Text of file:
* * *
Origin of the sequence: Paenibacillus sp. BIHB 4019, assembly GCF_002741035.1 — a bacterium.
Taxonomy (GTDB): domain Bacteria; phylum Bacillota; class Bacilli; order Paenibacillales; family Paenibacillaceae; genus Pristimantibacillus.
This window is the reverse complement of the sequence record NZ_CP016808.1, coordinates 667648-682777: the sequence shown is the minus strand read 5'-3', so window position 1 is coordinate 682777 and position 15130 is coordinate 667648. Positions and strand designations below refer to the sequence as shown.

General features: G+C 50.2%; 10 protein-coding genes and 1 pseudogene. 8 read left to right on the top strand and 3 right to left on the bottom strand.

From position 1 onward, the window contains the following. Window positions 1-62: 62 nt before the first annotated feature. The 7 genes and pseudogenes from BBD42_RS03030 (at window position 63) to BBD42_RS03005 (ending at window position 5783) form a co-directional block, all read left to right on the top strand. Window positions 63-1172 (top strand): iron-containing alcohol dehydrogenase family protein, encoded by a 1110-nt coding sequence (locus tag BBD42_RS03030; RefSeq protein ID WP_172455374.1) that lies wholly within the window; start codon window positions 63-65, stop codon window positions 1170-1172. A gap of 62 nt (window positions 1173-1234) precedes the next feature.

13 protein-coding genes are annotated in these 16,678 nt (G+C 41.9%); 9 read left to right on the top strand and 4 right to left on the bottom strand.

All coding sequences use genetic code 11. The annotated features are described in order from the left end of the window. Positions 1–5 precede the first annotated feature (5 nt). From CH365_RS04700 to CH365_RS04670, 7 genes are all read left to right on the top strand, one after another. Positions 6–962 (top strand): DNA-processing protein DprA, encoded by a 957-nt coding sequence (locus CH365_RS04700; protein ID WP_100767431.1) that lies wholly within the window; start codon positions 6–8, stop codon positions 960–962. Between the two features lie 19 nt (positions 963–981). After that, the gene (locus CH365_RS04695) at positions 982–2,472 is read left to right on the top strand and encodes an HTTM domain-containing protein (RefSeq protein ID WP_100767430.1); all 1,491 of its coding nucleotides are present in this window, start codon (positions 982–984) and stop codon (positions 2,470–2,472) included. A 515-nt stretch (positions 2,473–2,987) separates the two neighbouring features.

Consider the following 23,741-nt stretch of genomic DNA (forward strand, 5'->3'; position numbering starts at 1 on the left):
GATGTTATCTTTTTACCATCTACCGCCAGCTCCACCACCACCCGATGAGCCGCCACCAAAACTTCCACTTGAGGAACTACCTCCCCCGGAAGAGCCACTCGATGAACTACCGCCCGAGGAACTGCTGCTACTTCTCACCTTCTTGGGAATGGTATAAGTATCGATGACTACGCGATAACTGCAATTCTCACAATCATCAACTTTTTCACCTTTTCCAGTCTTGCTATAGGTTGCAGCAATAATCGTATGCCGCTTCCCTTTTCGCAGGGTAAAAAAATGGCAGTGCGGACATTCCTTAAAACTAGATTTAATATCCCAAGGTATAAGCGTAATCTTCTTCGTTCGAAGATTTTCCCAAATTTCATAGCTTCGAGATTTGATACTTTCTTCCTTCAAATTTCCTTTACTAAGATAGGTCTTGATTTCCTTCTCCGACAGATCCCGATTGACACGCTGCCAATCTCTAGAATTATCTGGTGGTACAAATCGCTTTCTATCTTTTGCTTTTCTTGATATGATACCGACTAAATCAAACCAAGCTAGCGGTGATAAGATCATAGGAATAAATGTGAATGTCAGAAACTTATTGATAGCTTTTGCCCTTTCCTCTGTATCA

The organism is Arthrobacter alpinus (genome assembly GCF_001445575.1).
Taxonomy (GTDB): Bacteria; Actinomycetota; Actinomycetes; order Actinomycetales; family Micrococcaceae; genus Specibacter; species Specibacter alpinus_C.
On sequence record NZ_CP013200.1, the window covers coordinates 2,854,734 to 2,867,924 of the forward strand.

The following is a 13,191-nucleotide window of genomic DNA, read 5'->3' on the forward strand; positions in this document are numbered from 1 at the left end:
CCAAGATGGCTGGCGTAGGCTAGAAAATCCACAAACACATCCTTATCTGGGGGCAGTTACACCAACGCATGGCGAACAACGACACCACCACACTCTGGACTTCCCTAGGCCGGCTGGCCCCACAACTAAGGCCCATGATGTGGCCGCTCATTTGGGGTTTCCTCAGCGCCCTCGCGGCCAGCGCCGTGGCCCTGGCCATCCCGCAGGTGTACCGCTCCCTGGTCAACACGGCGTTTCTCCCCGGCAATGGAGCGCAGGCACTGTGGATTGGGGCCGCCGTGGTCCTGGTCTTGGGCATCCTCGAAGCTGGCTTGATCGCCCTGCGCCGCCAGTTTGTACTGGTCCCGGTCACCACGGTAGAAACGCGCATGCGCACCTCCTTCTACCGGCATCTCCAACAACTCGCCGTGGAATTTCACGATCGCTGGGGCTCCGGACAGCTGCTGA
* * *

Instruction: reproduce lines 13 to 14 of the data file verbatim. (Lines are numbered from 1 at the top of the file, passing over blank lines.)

The following is a 13,191-nucleotide window of genomic DNA, read 5'->3' on the forward strand; positions in this document are numbered from 1 at the left end:
CCAAGATGGCTGGCGTAGGCTAGAAAATCCACAAACACATCCTTATCTGGGGGCAGTTACACCAACGCATGGCGAACAACGACACCACCACACTCTGGACTTCCCTAGGCCGGCTGGCCCCACAACTAAGGCCCATGATGTGGCCGCTCATTTGGGGTTTCCTCAGCGCCCTCGCGGCCAGCGCCGTGGCCCTGGCCATCCCGCAGGTGTACCGCTCCCTGGTCAACACGGCGTTTCTCCCCGGCAATGGAGCGCAGGCACTGTGGATTGGGGCCGCCGTGGTCCTGGTCTTGGGCATCCTCGAAGCTGGCTTGATCGCCCTGCGCCGCCAGTTTGTACTGGTCCCGGTCACCACGGTAGAAACGCGCATGCGCACCTCCTTCTACCGGCATCTCCAACAACTCGCCGTGGAATTTCACGATCGCTGGGGCTCCGGACAGCTGCTGA